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Aerial view of container ship travelling through blue green waters

A revised EU MRV Regulation and potential implications for charterers.

LR's Matthew Williams explains the proposed revisions and what they could mean in the short and long term.

In 2019, the European Commission proposed that the EU Monitoring, Reporting and Verification (EU MRV) Regulation should be revised to further align with the IMO Data Collection System (IMO DCS). Their aim was to reduce the administrative burden on companies who submit data to both systems, while still preserving the EU MRV’s ability to support the EU policy objectives.

In September, the European Parliament adopted a substantial number of modifications to the European Commission’s proposed revisions to further strengthen the Regulation’s ability to support the EU Green Deal and ambitions for climate-neutrality in 2050. These modifications will be the European Parliament’s negotiating position when the final text of the revised Regulation is developed.

Included within the text adopted by the European Parliament is an extension of responsibility for compliance with the Regulation to time charterers. In particular the definition of “company” has been updated to read “‘company’ means the shipowner or any other organisation or person such as the manager; the time charterer, the bareboat charterer, which has assumed the responsibility for the commercial operation of the ship from the shipowner and is responsible for paying for fuel consumed by the ship.” Further relevant elements of the European Parliament’s position include:

  • A 40% carbon intensity reduction by 2030 for ships subject to the Regulation, with failure to meet in-year targets resulting in dissuasive financial penalties. The baseline is expected to be derived from the emissions reports data in the THETIS MRV database;
  • Introduction of a performance rating system for ships from 2022;
  • A requirement for all ships to be zero-emissions at berth by 2030;
  • Expansion of the potential scope of monitoring, reporting and verification to methane (from 2022) and an intent to further increase the scope to other emissions and discharges;
  • Greater transparency in the information available about ships and the companies operating them; and
  • Amendments to the EU Emissions Trading Scheme Directive (EU ETS) to include shipping in the EU ETS from 2022. The European Commission has already indicated its willingness to include shipping in a revised EU ETS, both from the perspectives of climate neutrality and an EU recovery from COVID-19 and is doing the work to develop legislative proposals for amendments to the EU ETS Directive already. .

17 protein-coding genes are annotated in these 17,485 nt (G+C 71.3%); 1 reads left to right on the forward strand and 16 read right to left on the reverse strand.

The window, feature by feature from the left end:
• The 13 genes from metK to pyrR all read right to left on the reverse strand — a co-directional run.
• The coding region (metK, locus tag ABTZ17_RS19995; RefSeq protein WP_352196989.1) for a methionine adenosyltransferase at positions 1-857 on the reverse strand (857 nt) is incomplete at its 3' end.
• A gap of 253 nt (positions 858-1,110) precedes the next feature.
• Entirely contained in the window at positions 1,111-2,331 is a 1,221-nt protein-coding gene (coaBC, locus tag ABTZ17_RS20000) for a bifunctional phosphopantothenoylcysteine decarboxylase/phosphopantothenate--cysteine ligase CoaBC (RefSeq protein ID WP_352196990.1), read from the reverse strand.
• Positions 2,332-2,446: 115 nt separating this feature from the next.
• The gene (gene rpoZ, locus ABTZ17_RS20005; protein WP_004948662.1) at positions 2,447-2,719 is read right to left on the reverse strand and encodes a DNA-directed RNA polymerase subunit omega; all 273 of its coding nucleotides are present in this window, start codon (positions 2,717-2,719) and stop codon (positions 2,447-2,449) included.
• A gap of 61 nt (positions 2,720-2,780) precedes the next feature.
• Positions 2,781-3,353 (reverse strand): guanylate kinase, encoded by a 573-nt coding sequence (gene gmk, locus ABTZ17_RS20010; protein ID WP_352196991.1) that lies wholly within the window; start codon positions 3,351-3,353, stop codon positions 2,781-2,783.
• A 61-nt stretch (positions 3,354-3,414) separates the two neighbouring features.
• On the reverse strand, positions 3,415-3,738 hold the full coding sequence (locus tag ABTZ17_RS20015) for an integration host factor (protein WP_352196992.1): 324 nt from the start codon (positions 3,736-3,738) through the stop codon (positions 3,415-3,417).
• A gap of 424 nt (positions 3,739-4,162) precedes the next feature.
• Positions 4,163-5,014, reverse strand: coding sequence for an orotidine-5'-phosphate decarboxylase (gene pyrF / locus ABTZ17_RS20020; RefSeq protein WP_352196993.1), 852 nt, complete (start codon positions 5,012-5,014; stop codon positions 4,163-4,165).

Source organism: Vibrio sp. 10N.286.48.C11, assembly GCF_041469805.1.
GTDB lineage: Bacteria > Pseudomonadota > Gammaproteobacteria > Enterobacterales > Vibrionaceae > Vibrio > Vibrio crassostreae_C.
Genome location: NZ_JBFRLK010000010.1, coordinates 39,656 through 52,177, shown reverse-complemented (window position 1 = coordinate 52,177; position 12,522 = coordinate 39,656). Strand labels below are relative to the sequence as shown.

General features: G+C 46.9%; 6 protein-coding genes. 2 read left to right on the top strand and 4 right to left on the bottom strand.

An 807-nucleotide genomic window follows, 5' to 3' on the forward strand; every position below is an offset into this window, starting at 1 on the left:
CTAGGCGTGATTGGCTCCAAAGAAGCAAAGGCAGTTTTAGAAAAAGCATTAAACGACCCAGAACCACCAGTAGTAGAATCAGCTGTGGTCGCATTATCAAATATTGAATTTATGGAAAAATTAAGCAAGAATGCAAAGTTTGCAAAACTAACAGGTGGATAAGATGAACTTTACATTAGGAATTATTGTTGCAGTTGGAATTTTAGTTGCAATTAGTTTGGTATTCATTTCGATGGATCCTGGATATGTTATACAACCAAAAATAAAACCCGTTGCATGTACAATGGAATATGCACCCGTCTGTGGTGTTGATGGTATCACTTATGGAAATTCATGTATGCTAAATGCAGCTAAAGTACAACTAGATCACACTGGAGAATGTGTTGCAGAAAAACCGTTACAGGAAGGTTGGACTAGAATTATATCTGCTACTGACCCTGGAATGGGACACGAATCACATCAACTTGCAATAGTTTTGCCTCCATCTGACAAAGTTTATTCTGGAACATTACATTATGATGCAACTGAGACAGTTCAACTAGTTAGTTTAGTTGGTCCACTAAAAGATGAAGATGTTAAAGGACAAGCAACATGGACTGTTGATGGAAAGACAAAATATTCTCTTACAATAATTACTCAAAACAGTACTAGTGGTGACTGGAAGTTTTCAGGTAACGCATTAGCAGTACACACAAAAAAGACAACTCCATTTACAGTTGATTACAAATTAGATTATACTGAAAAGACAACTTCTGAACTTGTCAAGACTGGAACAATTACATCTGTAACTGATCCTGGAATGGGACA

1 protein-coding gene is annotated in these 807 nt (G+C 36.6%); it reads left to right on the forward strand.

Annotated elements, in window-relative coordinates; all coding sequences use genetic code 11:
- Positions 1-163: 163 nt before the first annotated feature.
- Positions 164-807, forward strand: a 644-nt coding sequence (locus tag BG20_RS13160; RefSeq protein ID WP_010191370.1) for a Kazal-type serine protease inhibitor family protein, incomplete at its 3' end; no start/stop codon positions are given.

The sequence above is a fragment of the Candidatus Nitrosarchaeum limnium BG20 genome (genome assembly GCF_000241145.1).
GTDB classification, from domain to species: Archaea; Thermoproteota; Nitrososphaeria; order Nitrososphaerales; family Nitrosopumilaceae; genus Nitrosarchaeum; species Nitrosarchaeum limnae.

In the short-term, these revisions could result in time charterers becoming responsible for both the monitoring, reporting and verification of emissions from ships they hire and the compliance of those ships with carbon intensity reduction targets. This would be a new regulatory risk for time charterers, particularly in the presence of dissuasive financial penalties. If the proposed definition of “company” also translates into a revised EU ETS Directive that includes intra-EU and inter-EU shipping, then time charterers would likely become responsible for obtaining emissions allowances for ships they hire and which call at an EU port.

In the long term, time charterers could need to ensure that ships they charter for EU port calls are capable of being zero emissions at berth, and could also incur increasing monitoring, reporting and verification obligations. Equally, if the policy proposals emerging from the FuelEU Maritime initiative are pursued through future revisions to the EU MRV Regulation then charterers could be required to ensure that ships they hire comply with controls on fossil fuel use or absolute emissions limits when on voyages involving EU port calls.

The final text of a revised EU MRV Regulation remains subject to negotiation but is expected to be finalised in Q1 2021 and is expected to take effect from 1 January 2022. Work to assess the impacts of a revision of the EU ETS Directive by the European Commission is expected to be finalised shortly, but if shipping is to be included, work on the implementing details will follow at pace. Time will tell if either result in significant impacts on charterers.

If you require further information about these proposed revisions, please get in touch with Matthew Williams, our Principal Specialist for Strategic Regulatory Projects, at MatthewJ.Williams@lr.org

Horizons October 2020

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